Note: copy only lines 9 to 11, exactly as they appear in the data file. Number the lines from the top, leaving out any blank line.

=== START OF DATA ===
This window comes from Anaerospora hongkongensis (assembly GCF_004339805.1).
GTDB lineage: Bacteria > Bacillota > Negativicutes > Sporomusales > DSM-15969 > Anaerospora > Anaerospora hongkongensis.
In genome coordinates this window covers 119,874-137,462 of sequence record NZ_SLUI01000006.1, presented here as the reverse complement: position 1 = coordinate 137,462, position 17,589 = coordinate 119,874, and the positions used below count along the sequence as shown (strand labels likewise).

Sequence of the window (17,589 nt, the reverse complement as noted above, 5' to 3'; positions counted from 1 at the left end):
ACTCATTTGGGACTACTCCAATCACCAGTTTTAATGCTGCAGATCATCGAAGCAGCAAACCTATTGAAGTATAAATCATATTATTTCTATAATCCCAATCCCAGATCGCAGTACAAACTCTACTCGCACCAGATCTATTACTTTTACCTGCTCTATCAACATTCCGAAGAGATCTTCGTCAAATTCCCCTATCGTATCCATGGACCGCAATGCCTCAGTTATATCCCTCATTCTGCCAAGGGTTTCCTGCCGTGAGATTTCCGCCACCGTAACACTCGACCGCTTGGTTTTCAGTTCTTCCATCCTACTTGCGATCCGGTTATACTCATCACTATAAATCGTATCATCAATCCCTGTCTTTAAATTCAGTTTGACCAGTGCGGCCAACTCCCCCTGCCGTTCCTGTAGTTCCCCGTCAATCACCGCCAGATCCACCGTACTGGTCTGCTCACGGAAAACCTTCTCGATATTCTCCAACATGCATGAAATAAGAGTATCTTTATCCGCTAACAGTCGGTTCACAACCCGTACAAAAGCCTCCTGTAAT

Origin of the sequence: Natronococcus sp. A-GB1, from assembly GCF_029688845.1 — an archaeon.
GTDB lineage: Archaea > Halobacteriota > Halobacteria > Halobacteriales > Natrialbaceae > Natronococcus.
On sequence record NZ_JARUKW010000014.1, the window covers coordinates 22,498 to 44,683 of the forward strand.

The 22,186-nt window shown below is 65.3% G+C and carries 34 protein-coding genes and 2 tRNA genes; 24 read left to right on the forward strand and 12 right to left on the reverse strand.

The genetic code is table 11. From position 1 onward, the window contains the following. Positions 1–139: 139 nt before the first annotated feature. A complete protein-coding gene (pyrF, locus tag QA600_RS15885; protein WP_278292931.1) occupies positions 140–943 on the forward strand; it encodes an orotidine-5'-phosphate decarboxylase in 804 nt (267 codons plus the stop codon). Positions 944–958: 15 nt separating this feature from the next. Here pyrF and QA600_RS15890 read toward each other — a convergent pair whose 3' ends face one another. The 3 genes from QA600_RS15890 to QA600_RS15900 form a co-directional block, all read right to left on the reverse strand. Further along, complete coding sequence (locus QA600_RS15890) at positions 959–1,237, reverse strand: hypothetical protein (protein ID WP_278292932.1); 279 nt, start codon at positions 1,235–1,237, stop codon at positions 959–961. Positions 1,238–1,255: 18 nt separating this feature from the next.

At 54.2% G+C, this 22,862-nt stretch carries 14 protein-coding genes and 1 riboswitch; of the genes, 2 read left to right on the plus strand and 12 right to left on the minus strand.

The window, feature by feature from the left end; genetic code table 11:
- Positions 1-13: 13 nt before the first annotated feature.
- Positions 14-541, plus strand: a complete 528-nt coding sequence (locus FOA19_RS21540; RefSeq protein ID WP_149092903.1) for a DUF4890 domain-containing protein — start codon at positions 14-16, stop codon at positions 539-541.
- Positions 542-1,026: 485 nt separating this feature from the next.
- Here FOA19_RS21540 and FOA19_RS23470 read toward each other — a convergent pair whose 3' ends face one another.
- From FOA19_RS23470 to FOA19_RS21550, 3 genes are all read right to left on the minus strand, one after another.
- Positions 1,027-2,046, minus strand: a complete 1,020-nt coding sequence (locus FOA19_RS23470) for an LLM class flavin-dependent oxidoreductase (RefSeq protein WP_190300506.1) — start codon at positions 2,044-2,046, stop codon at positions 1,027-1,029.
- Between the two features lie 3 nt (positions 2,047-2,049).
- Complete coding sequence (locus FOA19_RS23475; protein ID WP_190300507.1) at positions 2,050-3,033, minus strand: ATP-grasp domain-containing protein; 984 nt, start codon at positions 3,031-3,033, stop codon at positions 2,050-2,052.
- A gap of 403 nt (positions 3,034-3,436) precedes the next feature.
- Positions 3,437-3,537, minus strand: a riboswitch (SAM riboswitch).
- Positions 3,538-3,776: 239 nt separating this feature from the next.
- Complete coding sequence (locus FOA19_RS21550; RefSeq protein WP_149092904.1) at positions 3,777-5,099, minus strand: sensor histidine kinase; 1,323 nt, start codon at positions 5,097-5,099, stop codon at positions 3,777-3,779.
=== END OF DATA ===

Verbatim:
The 22,186-nt window shown below is 65.3% G+C and carries 34 protein-coding genes and 2 tRNA genes; 24 read left to right on the forward strand and 12 right to left on the reverse strand.

The genetic code is table 11. From position 1 onward, the window contains the following. Positions 1–139: 139 nt before the first annotated feature. A complete protein-coding gene (pyrF, locus tag QA600_RS15885; protein WP_278292931.1) occupies positions 140–943 on the forward strand; it encodes an orotidine-5'-phosphate decarboxylase in 804 nt (267 codons plus the stop codon). Positions 944–958: 15 nt separating this feature from the next. Here pyrF and QA600_RS15890 read toward each other — a convergent pair whose 3' ends face one another. The 3 genes from QA600_RS15890 to QA600_RS15900 form a co-directional block, all read right to left on the reverse strand. Further along, complete coding sequence (locus QA600_RS15890) at positions 959–1,237, reverse strand: hypothetical protein (protein ID WP_278292932.1); 279 nt, start codon at positions 1,235–1,237, stop codon at positions 959–961. Positions 1,238–1,255: 18 nt separating this feature from the next.

At 54.2% G+C, this 22,862-nt stretch carries 14 protein-coding genes and 1 riboswitch; of the genes, 2 read left to right on the plus strand and 12 right to left on the minus strand.